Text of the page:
Direct analysis of Salvia divinorum leaves for salvinorin A by thin layer chromatography and desorption electrospray ionization multi-stage tandem mass spectrometry
Article first published online: 6 APR 2010
Copyright © 2010 John Wiley & Sons, Ltd.
Rapid Communications in Mass Spectrometry
Volume 24, Issue 9, pages 1305–1311, 15 May 2010
How to Cite
Kennedy, J. H. and Wiseman, J. M. (2010), Direct analysis of Salvia divinorum leaves for salvinorin A by thin layer chromatography and desorption electrospray ionization multi-stage tandem mass spectrometry. Rapid Commun. Mass Spectrom., 24: 1305–1311. doi: 10.1002/rcm.4514
- Issue published online: 7 APR 2010
- Article first published online: 6 APR 2010
- Manuscript Accepted: 19 FEB 2010
- Manuscript Revised: 17 FEB 2010
- Manuscript Received: 29 JAN 2010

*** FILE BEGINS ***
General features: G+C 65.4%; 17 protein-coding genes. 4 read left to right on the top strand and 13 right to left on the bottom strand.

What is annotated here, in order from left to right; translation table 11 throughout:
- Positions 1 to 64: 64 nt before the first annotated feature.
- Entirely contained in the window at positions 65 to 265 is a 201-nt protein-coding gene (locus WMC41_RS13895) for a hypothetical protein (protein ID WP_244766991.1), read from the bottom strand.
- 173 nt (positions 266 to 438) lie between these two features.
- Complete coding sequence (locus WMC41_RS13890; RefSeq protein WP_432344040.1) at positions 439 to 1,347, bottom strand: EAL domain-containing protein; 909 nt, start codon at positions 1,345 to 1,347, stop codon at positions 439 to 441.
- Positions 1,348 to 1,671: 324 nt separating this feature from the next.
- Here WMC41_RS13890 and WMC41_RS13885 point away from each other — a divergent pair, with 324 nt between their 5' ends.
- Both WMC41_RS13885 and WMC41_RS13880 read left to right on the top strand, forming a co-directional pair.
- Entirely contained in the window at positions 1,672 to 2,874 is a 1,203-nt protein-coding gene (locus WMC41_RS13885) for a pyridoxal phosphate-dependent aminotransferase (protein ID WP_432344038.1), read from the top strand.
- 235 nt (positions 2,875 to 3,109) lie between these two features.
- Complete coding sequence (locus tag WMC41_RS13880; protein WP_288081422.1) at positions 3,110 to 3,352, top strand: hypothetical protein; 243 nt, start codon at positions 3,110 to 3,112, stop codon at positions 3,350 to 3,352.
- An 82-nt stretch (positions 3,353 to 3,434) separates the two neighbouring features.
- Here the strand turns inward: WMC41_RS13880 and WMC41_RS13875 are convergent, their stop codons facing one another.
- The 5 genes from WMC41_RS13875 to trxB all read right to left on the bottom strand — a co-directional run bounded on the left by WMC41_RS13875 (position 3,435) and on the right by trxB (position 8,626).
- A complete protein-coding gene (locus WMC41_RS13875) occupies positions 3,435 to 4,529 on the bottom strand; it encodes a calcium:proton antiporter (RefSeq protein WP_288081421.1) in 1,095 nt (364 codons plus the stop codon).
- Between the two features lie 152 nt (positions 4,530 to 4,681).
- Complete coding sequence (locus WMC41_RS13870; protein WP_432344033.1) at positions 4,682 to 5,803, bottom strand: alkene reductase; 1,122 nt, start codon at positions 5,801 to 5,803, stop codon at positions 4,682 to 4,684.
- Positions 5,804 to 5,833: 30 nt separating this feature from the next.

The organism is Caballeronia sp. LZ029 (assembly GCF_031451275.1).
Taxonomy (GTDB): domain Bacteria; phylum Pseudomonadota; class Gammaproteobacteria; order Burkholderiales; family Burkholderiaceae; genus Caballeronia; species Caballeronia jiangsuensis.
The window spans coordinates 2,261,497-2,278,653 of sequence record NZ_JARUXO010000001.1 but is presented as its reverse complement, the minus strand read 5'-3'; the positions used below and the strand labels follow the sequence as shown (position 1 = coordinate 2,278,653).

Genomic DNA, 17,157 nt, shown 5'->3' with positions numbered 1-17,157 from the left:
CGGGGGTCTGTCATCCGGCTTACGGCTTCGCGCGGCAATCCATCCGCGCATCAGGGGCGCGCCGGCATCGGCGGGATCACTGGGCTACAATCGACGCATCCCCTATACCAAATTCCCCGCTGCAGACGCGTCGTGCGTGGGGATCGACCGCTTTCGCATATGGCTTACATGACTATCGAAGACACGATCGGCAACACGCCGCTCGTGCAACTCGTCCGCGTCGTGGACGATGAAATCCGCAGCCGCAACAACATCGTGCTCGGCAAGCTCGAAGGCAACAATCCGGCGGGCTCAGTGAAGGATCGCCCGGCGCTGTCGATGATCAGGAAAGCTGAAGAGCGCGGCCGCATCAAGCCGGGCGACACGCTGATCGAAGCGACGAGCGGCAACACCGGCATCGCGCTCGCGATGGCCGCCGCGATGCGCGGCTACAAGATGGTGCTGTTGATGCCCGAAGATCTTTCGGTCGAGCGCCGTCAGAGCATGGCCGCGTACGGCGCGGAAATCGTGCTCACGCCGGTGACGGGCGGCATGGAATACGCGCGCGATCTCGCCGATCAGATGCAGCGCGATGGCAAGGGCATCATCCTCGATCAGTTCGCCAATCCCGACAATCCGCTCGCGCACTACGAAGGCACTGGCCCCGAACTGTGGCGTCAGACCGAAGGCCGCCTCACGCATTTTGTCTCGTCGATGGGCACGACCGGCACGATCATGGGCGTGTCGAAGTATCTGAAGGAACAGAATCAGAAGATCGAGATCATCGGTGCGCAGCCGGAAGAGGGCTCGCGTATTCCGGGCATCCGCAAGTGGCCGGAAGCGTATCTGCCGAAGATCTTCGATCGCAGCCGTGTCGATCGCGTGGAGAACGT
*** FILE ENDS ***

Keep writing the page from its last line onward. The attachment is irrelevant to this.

Salvia divinorum is widely cultivated in the US, Mexico, Central and South America and Europe and is consumed for its ability to produce hallucinogenic effects similar to those of other scheduled hallucinogenic drugs, such as LSD. Salvinorin A (SA), a kappa opiod receptor agonist and psychoactive constituent, is found primarily in the leaves and to a lesser extent in the stems of the plant. Herein, the analysis of intact S. divinorum leaves for SA and of acetone extracts separated using thin layer chromatography (TLC) is demonstrated using desorption electrospray ionization (DESI) mass spectrometry. The detection of SA using DESI in the positive ion mode is characterized by several ions associated with the compound – [M+H]+, [M+NH4]+, [M+Na]+, [2M+NH4]+, and [2M+Na]+. Confirmation of the identity of these ions is provided through exact mass measurements using a time-of-flight (ToF) mass spectrometer. The presence of SA in the leaves was confirmed by multi-stage tandem mass spectrometry (MSn) of the [M+H]+ ion using a linear ion trap mass spectrometer. Direct analysis of the leaves revealed several species of salvinorin in addition to SA as confirmed by MSn, including salvinorin B, C, D/E, and divinatorin B. Further, the results from DESI imaging of a TLC separation of a commercial leaf extract and an acetone extract of S. divinorum leaves were in concordance with the TLC/DESI-MS results of an authentic salvinorin A standard. The present study provides an example of both the direct analysis of intact plant materials for screening illicit substances and the coupling of TLC and DESI-MS as a simple method for the examination of natural products. Copyright © 2010 John Wiley & Sons, Ltd.